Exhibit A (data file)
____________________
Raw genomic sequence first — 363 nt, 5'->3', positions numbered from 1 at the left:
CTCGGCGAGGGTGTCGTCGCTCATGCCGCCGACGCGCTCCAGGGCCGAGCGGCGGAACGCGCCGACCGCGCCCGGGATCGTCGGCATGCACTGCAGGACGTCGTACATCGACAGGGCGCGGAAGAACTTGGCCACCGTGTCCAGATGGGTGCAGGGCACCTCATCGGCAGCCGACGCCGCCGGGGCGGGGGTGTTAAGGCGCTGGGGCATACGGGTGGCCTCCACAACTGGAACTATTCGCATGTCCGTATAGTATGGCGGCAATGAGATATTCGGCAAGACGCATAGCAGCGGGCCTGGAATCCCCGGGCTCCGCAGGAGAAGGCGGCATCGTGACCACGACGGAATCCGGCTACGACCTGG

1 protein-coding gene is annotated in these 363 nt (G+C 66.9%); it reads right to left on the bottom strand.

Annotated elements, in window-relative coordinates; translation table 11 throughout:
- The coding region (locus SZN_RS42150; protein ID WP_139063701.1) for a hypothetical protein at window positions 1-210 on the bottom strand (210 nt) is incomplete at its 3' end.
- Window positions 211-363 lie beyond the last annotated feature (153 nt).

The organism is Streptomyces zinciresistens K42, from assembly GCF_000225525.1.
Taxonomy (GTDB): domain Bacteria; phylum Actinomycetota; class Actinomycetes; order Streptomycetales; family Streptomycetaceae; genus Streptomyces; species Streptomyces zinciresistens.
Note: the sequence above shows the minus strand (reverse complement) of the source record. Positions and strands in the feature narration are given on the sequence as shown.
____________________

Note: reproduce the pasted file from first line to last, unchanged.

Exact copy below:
Raw genomic sequence first — 363 nt, 5'->3', positions numbered from 1 at the left:
CTCGGCGAGGGTGTCGTCGCTCATGCCGCCGACGCGCTCCAGGGCCGAGCGGCGGAACGCGCCGACCGCGCCCGGGATCGTCGGCATGCACTGCAGGACGTCGTACATCGACAGGGCGCGGAAGAACTTGGCCACCGTGTCCAGATGGGTGCAGGGCACCTCATCGGCAGCCGACGCCGCCGGGGCGGGGGTGTTAAGGCGCTGGGGCATACGGGTGGCCTCCACAACTGGAACTATTCGCATGTCCGTATAGTATGGCGGCAATGAGATATTCGGCAAGACGCATAGCAGCGGGCCTGGAATCCCCGGGCTCCGCAGGAGAAGGCGGCATCGTGACCACGACGGAATCCGGCTACGACCTGG

1 protein-coding gene is annotated in these 363 nt (G+C 66.9%); it reads right to left on the bottom strand.

Annotated elements, in window-relative coordinates; translation table 11 throughout:
- The coding region (locus SZN_RS42150; protein ID WP_139063701.1) for a hypothetical protein at window positions 1-210 on the bottom strand (210 nt) is incomplete at its 3' end.
- Window positions 211-363 lie beyond the last annotated feature (153 nt).

The organism is Streptomyces zinciresistens K42, from assembly GCF_000225525.1.
Taxonomy (GTDB): domain Bacteria; phylum Actinomycetota; class Actinomycetes; order Streptomycetales; family Streptomycetaceae; genus Streptomyces; species Streptomyces zinciresistens.
Note: the sequence above shows the minus strand (reverse complement) of the source record. Positions and strands in the feature narration are given on the sequence as shown.